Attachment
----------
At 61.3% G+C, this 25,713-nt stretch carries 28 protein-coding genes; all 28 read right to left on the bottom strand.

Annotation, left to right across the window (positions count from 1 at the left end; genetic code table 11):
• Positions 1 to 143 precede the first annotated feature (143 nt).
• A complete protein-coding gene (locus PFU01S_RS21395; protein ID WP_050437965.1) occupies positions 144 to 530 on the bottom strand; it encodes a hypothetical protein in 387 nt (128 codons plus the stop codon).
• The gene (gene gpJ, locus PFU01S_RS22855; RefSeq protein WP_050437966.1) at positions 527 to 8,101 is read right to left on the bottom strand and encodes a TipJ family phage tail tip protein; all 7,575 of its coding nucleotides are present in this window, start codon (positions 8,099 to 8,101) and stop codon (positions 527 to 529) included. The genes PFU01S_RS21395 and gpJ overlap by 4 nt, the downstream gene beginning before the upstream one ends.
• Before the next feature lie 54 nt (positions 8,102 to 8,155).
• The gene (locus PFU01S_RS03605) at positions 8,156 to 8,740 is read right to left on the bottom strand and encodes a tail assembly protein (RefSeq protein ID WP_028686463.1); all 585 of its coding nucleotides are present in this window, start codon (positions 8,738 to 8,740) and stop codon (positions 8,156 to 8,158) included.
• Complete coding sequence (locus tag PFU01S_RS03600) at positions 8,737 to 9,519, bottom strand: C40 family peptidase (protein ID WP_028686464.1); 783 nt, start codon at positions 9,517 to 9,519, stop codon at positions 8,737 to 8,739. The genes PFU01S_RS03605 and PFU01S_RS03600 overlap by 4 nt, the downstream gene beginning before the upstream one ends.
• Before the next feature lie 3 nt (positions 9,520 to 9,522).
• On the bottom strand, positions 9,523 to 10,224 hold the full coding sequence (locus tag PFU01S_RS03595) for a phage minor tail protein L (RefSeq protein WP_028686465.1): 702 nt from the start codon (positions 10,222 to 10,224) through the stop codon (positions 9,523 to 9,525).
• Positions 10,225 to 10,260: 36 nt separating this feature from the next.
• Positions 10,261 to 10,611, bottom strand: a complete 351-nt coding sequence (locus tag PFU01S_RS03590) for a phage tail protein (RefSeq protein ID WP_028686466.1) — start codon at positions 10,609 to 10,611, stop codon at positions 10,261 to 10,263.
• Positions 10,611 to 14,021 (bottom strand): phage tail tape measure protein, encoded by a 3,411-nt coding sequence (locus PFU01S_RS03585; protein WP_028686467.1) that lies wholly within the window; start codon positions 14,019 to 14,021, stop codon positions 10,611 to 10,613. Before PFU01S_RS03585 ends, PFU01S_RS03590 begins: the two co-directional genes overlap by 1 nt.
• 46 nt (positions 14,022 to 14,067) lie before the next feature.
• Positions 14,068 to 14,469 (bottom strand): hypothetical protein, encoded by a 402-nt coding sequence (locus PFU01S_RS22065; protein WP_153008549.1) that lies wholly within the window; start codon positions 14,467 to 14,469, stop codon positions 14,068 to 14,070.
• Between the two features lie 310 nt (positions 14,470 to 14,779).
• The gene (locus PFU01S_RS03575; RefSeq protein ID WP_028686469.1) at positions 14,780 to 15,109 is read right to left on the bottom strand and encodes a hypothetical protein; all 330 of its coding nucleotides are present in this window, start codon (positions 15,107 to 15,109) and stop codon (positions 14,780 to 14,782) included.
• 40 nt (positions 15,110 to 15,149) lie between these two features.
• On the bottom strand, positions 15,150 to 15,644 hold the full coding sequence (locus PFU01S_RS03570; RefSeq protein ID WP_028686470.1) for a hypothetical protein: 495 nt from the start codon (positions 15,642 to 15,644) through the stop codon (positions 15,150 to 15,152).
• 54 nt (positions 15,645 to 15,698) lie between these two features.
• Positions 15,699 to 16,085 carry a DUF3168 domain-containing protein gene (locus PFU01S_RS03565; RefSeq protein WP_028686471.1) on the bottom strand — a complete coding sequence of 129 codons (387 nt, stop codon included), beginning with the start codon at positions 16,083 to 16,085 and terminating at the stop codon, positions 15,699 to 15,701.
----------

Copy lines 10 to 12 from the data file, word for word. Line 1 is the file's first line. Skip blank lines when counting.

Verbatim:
• On the bottom strand, positions 9,523 to 10,224 hold the full coding sequence (locus tag PFU01S_RS03595) for a phage minor tail protein L (RefSeq protein WP_028686465.1): 702 nt from the start codon (positions 10,222 to 10,224) through the stop codon (positions 9,523 to 9,525).
• Positions 10,225 to 10,260: 36 nt separating this feature from the next.
• Positions 10,261 to 10,611, bottom strand: a complete 351-nt coding sequence (locus tag PFU01S_RS03590) for a phage tail protein (RefSeq protein ID WP_028686466.1) — start codon at positions 10,609 to 10,611, stop codon at positions 10,261 to 10,263.